Campaign Against Homophobia

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Campaign Against Homophobia (original name: Kampania Przeciw Homofobii, abbreviation: KPH) is a Polish LGBT organisation, which aims to promote legal and social equality for people outside the heteronorm. It was founded in Warsaw in September 2001.

It has local branches in Kraków, Wrocław, Łódź, Tricity, Toruń and Silesia region. KPH and Lambda Warszawa Association, which often cooperate (for example within specially formed foundations that organise events like Warsaw Pride and Culture for Tolerance Festival in Kraków) are together the largest[citation needed] NGO organisations of this kind in Poland.

Goals and activities[edit]

KPH aims to contribute to establishing a tolerant society, in which gay, lesbian, transgender and other minorities feel comfortable in. It undertakes activities in numerous fields:[1]

  • conferences,
  • exhibitions,
  • demonstrations,
  • intergation parties,
  • workshops,
  • meetings with politicians, academics,
  • political lobbying
  • providing legal and psychological counselling, inter alia at the internet portal
  • publishing LGBT-rights quarterly Replika,
  • publishing leaflets on various subjects,
  • international human rights law and practice monitoring,
  • cooperation with similar organisations from other countries and international bodies


KPH cooperates with other LGBT organisations associated at ILGA.[2] In past two members of KPH was appointed to the ILGA-Europe executive board in Brussels: Lisette Campus [2], and Tomasz Szypuła.[3] Currently Mirosława Makuchowska is a member of ILGA's executive board.[4](English)

Some of the activities undertaken by KPH have attracted massive publicity, and influenced the Polish public. These include:

  • Niech nas zobaczą (Let Them See Us) - Photographs portraying gay and lesbian couples standing in the streets and holding hands were to be put by KPH on billboards in major Polish cities in 2003. However, before even occurring in the streets, this has caused enormous public outcry, and a debate on homosexuality on unprecedented scale in Poland. Arguments, that these photos would 'promote deviations' caused outdoor advertisement companies to withdraw from contracts on displaying them. As result the photos were displayed in art galleries. This however, was the point when according to some, discrimination became apparent and obvious (and publicised about) in Poland for the first time. [5](English) Niech nas zobaczą(Polish)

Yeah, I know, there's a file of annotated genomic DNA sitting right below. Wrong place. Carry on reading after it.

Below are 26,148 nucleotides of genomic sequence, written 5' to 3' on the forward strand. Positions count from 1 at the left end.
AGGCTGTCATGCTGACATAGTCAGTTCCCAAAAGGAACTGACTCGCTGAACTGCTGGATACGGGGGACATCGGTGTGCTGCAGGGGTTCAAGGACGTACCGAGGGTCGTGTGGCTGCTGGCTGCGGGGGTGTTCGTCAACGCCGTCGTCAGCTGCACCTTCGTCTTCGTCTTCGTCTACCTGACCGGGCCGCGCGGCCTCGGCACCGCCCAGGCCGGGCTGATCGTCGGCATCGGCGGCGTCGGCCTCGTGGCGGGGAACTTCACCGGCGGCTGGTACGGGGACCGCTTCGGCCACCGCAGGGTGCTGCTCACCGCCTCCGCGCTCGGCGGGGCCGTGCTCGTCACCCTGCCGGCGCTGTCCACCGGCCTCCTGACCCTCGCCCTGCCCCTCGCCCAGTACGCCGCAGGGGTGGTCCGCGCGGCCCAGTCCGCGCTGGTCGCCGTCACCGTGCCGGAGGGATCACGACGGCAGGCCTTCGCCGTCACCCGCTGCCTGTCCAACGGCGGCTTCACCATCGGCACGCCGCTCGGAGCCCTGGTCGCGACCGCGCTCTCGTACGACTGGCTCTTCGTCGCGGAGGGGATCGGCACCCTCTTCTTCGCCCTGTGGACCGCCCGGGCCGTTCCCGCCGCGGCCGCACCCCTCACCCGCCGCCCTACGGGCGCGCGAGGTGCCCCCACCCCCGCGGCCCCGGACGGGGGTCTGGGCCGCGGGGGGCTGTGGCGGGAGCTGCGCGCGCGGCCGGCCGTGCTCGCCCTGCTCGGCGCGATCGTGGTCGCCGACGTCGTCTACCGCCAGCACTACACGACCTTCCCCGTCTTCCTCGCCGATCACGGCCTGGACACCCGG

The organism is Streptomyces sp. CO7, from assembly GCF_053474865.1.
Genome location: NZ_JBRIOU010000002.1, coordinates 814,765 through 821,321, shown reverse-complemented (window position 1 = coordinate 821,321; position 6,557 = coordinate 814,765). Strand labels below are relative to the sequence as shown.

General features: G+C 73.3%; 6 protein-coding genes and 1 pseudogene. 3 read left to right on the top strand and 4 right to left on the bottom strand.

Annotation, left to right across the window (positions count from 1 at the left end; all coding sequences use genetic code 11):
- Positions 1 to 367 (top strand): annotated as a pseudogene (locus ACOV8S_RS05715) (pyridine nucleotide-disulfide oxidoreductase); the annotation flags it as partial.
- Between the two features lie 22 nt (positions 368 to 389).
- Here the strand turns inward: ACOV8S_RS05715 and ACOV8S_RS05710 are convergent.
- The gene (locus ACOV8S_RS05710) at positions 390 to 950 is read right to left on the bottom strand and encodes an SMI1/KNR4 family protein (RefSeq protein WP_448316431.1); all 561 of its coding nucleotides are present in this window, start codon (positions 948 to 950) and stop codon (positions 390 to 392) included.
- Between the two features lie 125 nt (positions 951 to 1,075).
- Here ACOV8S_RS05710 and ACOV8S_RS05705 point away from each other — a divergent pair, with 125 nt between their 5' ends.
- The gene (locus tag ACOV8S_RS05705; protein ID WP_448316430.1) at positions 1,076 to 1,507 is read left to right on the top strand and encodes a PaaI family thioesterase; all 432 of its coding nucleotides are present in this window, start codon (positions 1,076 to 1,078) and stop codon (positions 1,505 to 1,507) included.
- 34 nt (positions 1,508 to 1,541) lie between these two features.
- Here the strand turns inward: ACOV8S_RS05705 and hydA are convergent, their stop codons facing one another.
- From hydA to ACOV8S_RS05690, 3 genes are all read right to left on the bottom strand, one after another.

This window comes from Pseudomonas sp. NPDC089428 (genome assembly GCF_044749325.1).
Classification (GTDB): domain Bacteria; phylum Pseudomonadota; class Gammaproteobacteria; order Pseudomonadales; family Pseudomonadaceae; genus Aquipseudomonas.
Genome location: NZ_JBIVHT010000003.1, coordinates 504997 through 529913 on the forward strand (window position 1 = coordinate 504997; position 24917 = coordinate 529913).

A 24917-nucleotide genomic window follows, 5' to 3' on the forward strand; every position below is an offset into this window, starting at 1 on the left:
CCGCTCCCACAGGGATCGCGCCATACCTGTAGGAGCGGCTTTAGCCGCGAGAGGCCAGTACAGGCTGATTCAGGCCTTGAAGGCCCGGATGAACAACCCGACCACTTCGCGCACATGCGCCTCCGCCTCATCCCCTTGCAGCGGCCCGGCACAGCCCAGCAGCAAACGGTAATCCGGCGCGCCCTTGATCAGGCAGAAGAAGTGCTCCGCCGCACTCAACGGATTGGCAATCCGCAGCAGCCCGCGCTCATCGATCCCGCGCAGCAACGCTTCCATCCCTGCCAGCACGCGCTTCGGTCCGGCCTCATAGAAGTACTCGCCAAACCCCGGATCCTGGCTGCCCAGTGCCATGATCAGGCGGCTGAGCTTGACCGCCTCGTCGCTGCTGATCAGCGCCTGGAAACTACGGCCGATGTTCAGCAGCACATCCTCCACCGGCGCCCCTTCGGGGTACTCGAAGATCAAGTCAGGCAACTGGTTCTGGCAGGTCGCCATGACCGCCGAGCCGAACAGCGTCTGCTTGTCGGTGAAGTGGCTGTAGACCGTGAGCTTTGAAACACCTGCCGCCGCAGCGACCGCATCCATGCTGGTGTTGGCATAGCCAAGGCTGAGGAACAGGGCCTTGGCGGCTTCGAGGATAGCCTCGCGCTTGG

• Berlin-Yogyakarta Exhibition was first shown in October 2009 for three weeks at the prestagious University Library of Warsaw University,[3] where 500 brochures and 200 copies of the Yogyakarta Principles (translated into Polish) were distributed. It was also shown in Liblin, Wrocław and Gdańsk according to the Yogyakarta Principles in Action.[4]
  • Jestem gejem, jestem lesbijką. Poznaj nas. (I'm gay, I'm a lesbian. Get to know us.) - was a tour around Polish universities: with educational meetings for students, teachers, and LGBT-people's parents - and for many, a first opportunity to talk with openly gay people.[6](Polish)
  • Festiwal Kultura dla Tolerancji w Krakowie (Culture for Tolerance in Cracow Festival) - This annual Kraków-based Festival founded by KPH members and organised by Culture for Tolerance Foundation (Fundacja Kultura dla Tolerancji), features conferences, workshops, movie screenings, and parties. Its symbol is a controversial and high-concept art piece by US and EU best authors accompanied by numerous activities.[7]


  • Robert Biedroń, from 11 September 2001 to 22 February 2009
  • Marta Abramowicz, from 22 February 2009 to 18 July 2010
  • Tomasz Szypuła, from 18 July 2010 to 26 February 2012
  • A. Chaber, from 26 February 2012

See also[edit]


  1. ^ A report on activity of the Association Campaign Against Homophobia in 2008 [1] (en.)
  2. ^ "ILGA members list". Archived from the original on 2014-06-25. Retrieved 2014-06-29. 
  3. ^ "Report on Berlin-Yogyakarta Exhibition(Polish)". Retrieved 2014-06-29. 
  4. ^ "Activist's Guide to the Yogyakarta Principles, page 126". Retrieved 2014-06-29. 

External links[edit]